Knee down. It's the number one goal for a lot of riders - I know it was for me for ages. I read countless articles, watched hours of YouTube videos, asked strangers for advice and attended a decent number of track days/schools. Eventually I got it down, so it must have worked, right?
The problem is if you ask a 10 people how to get your knee down and it's likely you'll get 10 different answers:
Sure, you can get it down on a quiet roundabout or car park.
Forget how dumb it is to do this on public roads1 for a second, it's a different story getting it down when you hit the track anyway.
On a roundabout or in a car park, you'll be riding around an infinitely long, constant radius corner - you can get your knee down by slowly increasing your speed until something scrapes.2
On the track corners fixed in length and radius so you don't have much say in your line through it - so we have to use speed.
Unless you're scraping boots/pegs or using all of your rear tyre - right to the edge, no you don't.
Hanging off too far can be detrimental, causing you to: pivot around the tank, sticking your knee out less; lose contact with the bike, forcing you to hold on to the bars; tire you out, unnecessarily.
Start with a good, solid body position and go from there - more on this later.
Correct - the act of scraping your knee on the ground does nothing.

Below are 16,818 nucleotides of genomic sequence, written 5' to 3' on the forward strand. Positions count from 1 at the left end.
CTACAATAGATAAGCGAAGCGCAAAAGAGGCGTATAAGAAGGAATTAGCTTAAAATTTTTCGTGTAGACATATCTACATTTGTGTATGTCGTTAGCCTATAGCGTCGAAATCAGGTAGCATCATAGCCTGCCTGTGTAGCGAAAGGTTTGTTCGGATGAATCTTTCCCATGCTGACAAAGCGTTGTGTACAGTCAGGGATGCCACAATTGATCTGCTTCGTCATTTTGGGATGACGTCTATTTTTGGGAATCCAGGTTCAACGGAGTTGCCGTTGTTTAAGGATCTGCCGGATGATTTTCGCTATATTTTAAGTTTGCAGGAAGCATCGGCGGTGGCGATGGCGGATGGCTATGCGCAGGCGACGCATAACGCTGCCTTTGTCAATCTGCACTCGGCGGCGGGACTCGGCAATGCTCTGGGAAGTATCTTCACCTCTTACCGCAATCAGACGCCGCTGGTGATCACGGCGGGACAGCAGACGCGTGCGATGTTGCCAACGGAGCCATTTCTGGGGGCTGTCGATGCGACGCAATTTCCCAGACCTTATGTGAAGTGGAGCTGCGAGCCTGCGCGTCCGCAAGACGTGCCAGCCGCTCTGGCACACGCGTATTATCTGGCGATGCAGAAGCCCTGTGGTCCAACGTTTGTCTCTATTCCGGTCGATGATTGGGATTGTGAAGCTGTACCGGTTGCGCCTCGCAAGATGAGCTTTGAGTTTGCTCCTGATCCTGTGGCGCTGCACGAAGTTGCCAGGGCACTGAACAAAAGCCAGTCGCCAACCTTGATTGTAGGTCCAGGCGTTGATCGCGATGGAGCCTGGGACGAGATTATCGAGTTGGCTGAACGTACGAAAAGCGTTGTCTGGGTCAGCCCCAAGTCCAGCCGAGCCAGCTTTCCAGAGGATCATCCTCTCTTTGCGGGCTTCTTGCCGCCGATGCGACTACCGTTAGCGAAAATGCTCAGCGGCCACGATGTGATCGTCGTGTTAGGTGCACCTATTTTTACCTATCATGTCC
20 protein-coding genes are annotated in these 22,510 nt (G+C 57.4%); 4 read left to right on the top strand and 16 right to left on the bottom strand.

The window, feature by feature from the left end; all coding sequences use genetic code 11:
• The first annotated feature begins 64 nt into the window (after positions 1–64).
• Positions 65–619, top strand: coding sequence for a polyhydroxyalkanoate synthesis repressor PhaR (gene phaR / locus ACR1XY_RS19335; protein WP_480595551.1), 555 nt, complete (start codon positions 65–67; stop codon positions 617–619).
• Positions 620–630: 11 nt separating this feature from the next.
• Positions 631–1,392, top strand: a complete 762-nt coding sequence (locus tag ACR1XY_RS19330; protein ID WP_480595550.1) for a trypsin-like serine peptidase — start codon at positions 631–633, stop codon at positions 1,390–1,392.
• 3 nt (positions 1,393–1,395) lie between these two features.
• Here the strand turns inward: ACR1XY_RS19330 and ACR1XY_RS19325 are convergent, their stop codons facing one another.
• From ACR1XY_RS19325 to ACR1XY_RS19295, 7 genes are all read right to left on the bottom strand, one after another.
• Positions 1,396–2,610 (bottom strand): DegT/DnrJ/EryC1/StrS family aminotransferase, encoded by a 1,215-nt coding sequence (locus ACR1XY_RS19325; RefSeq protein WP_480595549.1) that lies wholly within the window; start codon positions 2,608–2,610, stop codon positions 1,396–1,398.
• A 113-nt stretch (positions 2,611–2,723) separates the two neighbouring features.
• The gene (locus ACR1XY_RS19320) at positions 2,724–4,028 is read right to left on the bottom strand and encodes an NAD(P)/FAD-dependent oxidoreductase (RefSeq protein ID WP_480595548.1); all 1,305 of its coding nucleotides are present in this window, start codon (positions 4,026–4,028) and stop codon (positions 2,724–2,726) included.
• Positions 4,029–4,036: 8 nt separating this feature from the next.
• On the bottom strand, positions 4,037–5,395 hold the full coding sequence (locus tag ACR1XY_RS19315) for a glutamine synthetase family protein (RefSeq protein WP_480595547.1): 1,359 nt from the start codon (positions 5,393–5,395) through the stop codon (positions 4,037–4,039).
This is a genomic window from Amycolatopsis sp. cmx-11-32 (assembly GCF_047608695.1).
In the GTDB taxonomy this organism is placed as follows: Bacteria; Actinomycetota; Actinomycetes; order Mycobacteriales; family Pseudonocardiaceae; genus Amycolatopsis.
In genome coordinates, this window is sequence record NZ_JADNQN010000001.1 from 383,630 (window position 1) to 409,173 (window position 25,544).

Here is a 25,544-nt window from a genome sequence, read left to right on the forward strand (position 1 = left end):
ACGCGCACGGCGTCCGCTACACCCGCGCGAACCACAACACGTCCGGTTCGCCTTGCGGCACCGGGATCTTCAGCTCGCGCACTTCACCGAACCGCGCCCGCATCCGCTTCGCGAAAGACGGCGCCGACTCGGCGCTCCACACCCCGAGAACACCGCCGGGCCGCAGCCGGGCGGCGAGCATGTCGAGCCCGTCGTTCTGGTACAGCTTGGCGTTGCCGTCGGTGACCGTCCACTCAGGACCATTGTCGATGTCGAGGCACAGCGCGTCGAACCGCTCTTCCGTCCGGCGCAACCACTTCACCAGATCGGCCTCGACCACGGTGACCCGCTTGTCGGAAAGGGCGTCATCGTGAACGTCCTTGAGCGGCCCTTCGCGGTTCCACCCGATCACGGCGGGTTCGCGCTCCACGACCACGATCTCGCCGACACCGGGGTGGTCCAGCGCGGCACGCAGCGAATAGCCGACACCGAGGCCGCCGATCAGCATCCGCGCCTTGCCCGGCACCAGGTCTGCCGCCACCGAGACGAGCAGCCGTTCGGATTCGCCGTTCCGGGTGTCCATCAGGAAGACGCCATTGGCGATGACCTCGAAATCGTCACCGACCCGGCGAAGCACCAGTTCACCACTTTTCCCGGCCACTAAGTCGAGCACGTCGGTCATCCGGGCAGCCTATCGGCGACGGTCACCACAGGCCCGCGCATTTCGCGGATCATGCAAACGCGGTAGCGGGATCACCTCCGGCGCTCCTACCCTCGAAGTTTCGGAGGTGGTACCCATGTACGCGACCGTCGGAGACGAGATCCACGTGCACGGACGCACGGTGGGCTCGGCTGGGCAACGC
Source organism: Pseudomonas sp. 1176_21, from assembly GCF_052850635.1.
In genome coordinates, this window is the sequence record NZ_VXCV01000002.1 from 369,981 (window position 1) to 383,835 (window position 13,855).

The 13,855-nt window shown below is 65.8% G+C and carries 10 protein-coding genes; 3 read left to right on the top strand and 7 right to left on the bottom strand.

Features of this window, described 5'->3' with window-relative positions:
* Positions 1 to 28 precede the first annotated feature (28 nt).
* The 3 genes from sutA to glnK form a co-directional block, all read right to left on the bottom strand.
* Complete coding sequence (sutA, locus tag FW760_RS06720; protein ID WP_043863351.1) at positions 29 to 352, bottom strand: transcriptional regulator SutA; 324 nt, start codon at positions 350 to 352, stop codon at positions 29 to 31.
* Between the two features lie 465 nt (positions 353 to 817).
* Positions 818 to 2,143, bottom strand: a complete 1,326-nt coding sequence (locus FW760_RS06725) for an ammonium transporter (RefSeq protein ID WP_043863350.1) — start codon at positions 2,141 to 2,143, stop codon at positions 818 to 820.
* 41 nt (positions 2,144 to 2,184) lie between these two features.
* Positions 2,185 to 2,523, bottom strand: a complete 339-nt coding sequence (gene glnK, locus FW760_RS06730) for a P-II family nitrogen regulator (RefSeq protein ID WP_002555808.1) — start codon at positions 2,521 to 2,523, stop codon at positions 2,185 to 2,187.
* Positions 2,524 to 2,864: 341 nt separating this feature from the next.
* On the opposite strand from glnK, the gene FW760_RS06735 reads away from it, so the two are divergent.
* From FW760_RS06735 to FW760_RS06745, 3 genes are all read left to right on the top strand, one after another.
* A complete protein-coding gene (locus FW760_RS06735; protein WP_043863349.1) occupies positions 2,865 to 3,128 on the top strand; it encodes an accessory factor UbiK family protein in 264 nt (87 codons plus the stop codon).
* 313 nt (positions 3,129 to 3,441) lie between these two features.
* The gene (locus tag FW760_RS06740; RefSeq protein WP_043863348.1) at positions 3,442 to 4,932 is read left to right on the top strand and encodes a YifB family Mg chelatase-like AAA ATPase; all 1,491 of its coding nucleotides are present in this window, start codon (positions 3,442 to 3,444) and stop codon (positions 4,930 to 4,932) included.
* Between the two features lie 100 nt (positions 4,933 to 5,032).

That being said, it is a useful tool: as a gauge, it's an incredibly way to measure lean angle; as a safety net, it can save you up when you lose the front (providing you're an alien, of course).
Correct - but not helpful.
Every article or video I've found on getting your knee down focuses almost entirely on body position. If they mention speed at all, its as a very brief comment at the end - "now, simply build up your speed!".
I've decided to write the "How to get your knee down" guide that I wish I could've found when I couldn't do it - a comprehensive start to finish guide on how to get your knee down by riding faster, smoother and safer.
Instead of writing one ridiculously massive article though, I've decided to turn it into a series. Each article focusing on one aspect of riding.
I'm not an expert, an instructor or a racer - yet.
However, I'm pretty good at identifying problems and explaining solutions. I've helped 5 people in person and 20+ others via the power of the internet (each of different skill levels) improve their riding and get their knee down by going faster.
You absolutely, categorically, 100% do not have to heed any advice that myself or anyone gives you.
Try it for yourself see if it works.